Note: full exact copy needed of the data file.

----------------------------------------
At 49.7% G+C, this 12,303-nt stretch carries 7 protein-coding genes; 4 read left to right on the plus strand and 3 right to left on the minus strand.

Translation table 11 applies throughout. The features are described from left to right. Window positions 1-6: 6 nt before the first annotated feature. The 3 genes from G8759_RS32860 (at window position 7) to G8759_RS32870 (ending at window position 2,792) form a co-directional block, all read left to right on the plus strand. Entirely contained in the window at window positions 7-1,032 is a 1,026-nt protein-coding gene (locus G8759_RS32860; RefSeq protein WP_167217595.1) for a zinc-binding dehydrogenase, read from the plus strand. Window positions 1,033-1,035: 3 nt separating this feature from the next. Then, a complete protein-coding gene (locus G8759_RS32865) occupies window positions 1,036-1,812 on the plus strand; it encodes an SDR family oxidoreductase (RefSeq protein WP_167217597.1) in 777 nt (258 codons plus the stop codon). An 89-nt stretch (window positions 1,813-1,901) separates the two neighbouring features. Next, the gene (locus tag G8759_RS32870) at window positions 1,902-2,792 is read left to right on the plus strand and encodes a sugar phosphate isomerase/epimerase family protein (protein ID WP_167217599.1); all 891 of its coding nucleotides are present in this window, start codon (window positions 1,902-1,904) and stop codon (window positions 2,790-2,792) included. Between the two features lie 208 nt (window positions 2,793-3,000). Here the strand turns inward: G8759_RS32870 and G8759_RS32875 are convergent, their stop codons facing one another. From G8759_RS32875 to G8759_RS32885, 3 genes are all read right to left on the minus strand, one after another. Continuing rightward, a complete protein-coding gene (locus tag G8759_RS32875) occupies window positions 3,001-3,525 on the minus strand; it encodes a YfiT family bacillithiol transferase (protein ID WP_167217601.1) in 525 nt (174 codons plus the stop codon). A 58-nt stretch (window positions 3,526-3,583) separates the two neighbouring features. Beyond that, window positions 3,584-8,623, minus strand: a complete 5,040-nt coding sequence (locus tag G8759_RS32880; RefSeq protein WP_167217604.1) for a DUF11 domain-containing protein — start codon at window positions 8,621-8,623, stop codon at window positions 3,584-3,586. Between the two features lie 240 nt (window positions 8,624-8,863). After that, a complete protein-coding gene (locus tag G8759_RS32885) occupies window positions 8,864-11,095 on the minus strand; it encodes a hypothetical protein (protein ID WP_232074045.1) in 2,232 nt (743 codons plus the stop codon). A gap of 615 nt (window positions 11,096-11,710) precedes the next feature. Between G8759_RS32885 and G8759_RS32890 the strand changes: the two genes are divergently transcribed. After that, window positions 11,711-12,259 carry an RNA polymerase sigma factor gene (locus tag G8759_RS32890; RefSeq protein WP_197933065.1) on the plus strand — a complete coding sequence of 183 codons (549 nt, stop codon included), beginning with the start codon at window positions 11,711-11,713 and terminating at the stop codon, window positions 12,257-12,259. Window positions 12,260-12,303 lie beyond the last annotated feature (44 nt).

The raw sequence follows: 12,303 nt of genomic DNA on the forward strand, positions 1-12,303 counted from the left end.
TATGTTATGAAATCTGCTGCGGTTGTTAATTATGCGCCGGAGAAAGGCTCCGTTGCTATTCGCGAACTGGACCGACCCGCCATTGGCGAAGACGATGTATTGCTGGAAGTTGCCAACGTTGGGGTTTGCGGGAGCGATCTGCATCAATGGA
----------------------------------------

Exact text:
At 49.7% G+C, this 12,303-nt stretch carries 7 protein-coding genes; 4 read left to right on the plus strand and 3 right to left on the minus strand.

Translation table 11 applies throughout. The features are described from left to right. Window positions 1-6: 6 nt before the first annotated feature. The 3 genes from G8759_RS32860 (at window position 7) to G8759_RS32870 (ending at window position 2,792) form a co-directional block, all read left to right on the plus strand. Entirely contained in the window at window positions 7-1,032 is a 1,026-nt protein-coding gene (locus G8759_RS32860; RefSeq protein WP_167217595.1) for a zinc-binding dehydrogenase, read from the plus strand. Window positions 1,033-1,035: 3 nt separating this feature from the next. Then, a complete protein-coding gene (locus G8759_RS32865) occupies window positions 1,036-1,812 on the plus strand; it encodes an SDR family oxidoreductase (RefSeq protein WP_167217597.1) in 777 nt (258 codons plus the stop codon). An 89-nt stretch (window positions 1,813-1,901) separates the two neighbouring features. Next, the gene (locus tag G8759_RS32870) at window positions 1,902-2,792 is read left to right on the plus strand and encodes a sugar phosphate isomerase/epimerase family protein (protein ID WP_167217599.1); all 891 of its coding nucleotides are present in this window, start codon (window positions 1,902-1,904) and stop codon (window positions 2,790-2,792) included. Between the two features lie 208 nt (window positions 2,793-3,000). Here the strand turns inward: G8759_RS32870 and G8759_RS32875 are convergent, their stop codons facing one another. From G8759_RS32875 to G8759_RS32885, 3 genes are all read right to left on the minus strand, one after another. Continuing rightward, a complete protein-coding gene (locus tag G8759_RS32875) occupies window positions 3,001-3,525 on the minus strand; it encodes a YfiT family bacillithiol transferase (protein ID WP_167217601.1) in 525 nt (174 codons plus the stop codon). A 58-nt stretch (window positions 3,526-3,583) separates the two neighbouring features. Beyond that, window positions 3,584-8,623, minus strand: a complete 5,040-nt coding sequence (locus tag G8759_RS32880; RefSeq protein WP_167217604.1) for a DUF11 domain-containing protein — start codon at window positions 8,621-8,623, stop codon at window positions 3,584-3,586. Between the two features lie 240 nt (window positions 8,624-8,863). After that, a complete protein-coding gene (locus tag G8759_RS32885) occupies window positions 8,864-11,095 on the minus strand; it encodes a hypothetical protein (protein ID WP_232074045.1) in 2,232 nt (743 codons plus the stop codon). A gap of 615 nt (window positions 11,096-11,710) precedes the next feature. Between G8759_RS32885 and G8759_RS32890 the strand changes: the two genes are divergently transcribed. After that, window positions 11,711-12,259 carry an RNA polymerase sigma factor gene (locus tag G8759_RS32890; RefSeq protein WP_197933065.1) on the plus strand — a complete coding sequence of 183 codons (549 nt, stop codon included), beginning with the start codon at window positions 11,711-11,713 and terminating at the stop codon, window positions 12,257-12,259. Window positions 12,260-12,303 lie beyond the last annotated feature (44 nt).

The raw sequence follows: 12,303 nt of genomic DNA on the forward strand, positions 1-12,303 counted from the left end.
TATGTTATGAAATCTGCTGCGGTTGTTAATTATGCGCCGGAGAAAGGCTCCGTTGCTATTCGCGAACTGGACCGACCCGCCATTGGCGAAGACGATGTATTGCTGGAAGTTGCCAACGTTGGGGTTTGCGGGAGCGATCTGCATCAATGGA